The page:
“It doesn’t have to be technically sophisticated. It can be in French or English,” McCormick said. “They can talk about diversity from a personal point of view or an academic point of view. It’s a prize to really enhance and underscore the importance of diversity in Quebec.”

Writing for well-being

Also new this year is a two-weekend mini-series on a genre that is often overlooked by the elite literary crowd: self-help. The idea for the series began to blossom about two years ago, when McCormick was teasing St-Hilaire about her affinity for the genre.

“The true story is, I’m always into self-improvement, and reading authors like Christophe André,” St-Hilaire said. “I’m doing a full time therapy through books and I’m very much into meditation…and [McCormick] was teasing me. It’s a huge market and I said, ‘Okay. Maybe that tells us something.’”

If they target the growing population of self-help and feel-good book enthusiasts, the event organizers figured, they could introduce those readers to literary novels at the same time. They hope to attract people who might otherwise be intimidated by literary festivals, and link literary events to self-help events such as a Zen Parenting lecture and Mental Health 101: Finding Nirvana in a Cup of Coffee and Other Secrets of Happiness.

There are a lot of so-so self-help books out there, McCormick said, but he promised that Blue Met has chosen good ones. The series features Buddha’s Book of Meditation by Joseph Emit and Let the Elephants Run by David Usher, among others. The recommended literary books feature heavy hitters like Jane Austen’s Pride and Prejudice, The Help by Kathryn Stockett, and Naked by David Sedaris.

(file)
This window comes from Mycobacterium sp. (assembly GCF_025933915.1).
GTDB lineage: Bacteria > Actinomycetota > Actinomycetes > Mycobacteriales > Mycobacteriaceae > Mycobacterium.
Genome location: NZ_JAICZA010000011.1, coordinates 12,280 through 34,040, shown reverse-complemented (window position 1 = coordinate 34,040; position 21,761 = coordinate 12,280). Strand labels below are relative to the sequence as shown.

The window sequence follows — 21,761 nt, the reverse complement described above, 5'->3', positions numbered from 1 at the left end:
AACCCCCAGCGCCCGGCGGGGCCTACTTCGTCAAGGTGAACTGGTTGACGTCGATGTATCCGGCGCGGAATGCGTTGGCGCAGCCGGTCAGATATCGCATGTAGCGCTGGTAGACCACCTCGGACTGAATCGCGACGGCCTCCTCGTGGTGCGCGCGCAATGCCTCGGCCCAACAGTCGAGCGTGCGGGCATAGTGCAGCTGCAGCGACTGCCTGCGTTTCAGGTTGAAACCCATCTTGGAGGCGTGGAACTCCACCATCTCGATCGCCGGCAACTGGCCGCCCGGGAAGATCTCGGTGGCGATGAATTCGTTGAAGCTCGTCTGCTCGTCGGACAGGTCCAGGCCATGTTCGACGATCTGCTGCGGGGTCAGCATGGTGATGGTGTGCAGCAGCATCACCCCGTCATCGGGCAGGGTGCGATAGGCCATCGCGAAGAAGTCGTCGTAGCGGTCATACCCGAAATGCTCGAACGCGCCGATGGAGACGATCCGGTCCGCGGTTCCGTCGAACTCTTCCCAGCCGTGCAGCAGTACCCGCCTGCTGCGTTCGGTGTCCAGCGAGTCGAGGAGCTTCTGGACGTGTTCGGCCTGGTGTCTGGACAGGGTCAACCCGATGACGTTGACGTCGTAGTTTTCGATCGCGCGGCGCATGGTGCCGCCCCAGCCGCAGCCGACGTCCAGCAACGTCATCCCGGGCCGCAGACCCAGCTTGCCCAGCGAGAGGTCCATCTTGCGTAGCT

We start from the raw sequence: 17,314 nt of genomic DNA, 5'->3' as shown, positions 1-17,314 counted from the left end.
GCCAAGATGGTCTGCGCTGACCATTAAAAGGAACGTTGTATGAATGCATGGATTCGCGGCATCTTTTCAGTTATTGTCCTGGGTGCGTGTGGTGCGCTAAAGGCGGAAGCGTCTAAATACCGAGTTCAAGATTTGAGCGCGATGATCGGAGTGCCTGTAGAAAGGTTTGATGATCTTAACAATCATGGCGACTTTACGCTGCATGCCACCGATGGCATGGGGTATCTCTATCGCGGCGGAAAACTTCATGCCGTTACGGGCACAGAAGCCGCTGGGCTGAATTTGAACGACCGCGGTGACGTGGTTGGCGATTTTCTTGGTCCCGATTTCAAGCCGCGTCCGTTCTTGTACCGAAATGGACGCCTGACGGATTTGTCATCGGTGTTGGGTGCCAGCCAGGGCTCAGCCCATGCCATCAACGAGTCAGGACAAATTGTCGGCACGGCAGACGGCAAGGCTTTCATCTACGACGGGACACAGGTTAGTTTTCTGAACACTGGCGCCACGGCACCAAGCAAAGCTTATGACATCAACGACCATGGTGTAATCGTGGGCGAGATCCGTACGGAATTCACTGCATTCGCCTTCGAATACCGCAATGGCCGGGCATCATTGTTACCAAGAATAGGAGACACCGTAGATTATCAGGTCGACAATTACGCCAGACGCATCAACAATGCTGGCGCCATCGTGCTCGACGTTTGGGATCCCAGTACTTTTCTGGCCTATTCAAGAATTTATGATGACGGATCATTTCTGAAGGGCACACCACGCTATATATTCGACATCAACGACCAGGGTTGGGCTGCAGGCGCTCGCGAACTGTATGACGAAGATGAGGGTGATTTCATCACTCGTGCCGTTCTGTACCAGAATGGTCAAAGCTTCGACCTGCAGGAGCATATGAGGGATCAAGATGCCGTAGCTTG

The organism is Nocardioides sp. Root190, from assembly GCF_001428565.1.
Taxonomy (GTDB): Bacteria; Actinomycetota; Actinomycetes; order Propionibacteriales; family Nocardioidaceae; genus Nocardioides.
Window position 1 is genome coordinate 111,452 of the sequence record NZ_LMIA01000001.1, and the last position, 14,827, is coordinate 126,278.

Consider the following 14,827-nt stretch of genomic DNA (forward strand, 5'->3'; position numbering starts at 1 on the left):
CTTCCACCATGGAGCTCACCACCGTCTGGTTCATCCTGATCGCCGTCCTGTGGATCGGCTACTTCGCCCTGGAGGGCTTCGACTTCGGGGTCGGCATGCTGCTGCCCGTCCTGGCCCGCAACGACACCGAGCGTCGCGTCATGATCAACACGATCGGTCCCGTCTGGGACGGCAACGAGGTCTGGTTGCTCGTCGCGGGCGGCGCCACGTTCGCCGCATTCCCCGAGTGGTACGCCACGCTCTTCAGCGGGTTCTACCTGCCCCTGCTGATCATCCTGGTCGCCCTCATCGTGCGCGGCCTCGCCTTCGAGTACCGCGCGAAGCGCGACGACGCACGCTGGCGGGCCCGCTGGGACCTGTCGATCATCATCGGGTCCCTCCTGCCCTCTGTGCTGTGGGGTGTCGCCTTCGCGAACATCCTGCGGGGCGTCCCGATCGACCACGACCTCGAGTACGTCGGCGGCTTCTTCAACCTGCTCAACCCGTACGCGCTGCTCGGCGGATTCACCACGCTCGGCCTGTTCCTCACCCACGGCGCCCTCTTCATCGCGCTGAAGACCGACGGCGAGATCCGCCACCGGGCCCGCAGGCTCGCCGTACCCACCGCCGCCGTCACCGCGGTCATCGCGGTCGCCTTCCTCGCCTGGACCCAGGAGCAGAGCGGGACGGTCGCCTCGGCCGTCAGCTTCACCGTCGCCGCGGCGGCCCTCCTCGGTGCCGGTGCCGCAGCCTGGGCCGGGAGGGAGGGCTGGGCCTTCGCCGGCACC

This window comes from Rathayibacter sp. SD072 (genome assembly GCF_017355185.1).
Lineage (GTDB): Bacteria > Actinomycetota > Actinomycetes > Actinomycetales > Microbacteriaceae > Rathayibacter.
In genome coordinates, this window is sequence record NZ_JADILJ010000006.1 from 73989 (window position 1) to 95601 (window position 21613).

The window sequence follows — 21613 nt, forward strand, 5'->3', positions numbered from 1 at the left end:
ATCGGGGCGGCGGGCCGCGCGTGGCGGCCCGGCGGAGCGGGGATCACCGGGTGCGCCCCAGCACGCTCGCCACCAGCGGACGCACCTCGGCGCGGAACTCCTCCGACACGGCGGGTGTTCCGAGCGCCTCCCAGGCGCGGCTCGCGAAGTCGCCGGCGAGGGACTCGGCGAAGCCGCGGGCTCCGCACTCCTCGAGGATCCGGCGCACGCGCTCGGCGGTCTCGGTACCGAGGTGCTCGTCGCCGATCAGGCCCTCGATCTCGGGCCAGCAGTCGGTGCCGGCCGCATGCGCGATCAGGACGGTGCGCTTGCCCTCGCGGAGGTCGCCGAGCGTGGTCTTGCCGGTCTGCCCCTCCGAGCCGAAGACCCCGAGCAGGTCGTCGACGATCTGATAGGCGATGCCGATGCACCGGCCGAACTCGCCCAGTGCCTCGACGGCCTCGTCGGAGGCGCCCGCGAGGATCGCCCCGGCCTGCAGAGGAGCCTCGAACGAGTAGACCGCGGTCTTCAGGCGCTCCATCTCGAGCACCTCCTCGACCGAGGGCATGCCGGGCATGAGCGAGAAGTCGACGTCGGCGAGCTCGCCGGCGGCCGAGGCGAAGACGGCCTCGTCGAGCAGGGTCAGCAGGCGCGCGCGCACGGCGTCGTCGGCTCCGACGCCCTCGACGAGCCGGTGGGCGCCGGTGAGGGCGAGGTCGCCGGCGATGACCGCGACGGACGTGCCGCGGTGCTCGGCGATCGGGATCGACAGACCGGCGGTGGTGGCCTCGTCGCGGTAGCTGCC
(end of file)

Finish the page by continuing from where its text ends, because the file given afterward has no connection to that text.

“I very much feel that literature should represent what people want to talk about,” McCormick said. “It shouldn’t be just people sitting in a room writing and just being intellectual for the sake of being intellectual. There has to be a real mad woman on the street aspect to it.”

The Mile-End Mystique

Two kinds of events work best with the Blue Met audience: Montreal and international-focused activities. When they feature Montreal topics, events are often sold out. Because of that, this year’s festival is kicking off what it hopes will be an on-going series focusing on one unique quarter of the city each year. This year, the Mile End got the vote.

“Mile End is a natural place to start because it’s a neighbourhood that has really changed in the last 10 or 15 years. It’s full of young people. It’s full of Anglophones. It’s full of people who come from other places. Mordecai Richler grew up there. There’s a whole Jewish community tradition there,” McCormick said. “To me, this is a test.”

The Mile End Series includes a Mordecai Richler walking tour, Mile End Fiction presented by the Montreal Review of Books, and The Metropolis Azul Prize winner Junot Diaz in conversation with Heather O’Neill presented by Blue Met and Drawn and Quarterly, among others. If the series is as popular as expected, future plans could include St. Henri, Point Saint Charles, The Plateau or N.D.G.

For more information about Blue Metropolis Festival and Blue Metropolis Children’s Festival events and prize winners, visit bluemetropolis.org.

Rebecca Fishow is a writer and visual artist living in Montreal. Her work has appeared in The Believer Logger, Necessary Fiction, the Fiddleback and elsewhere. She is the Interviews Editor for Cosmonauts Avenue.

– photo: Louis-Étienne Dor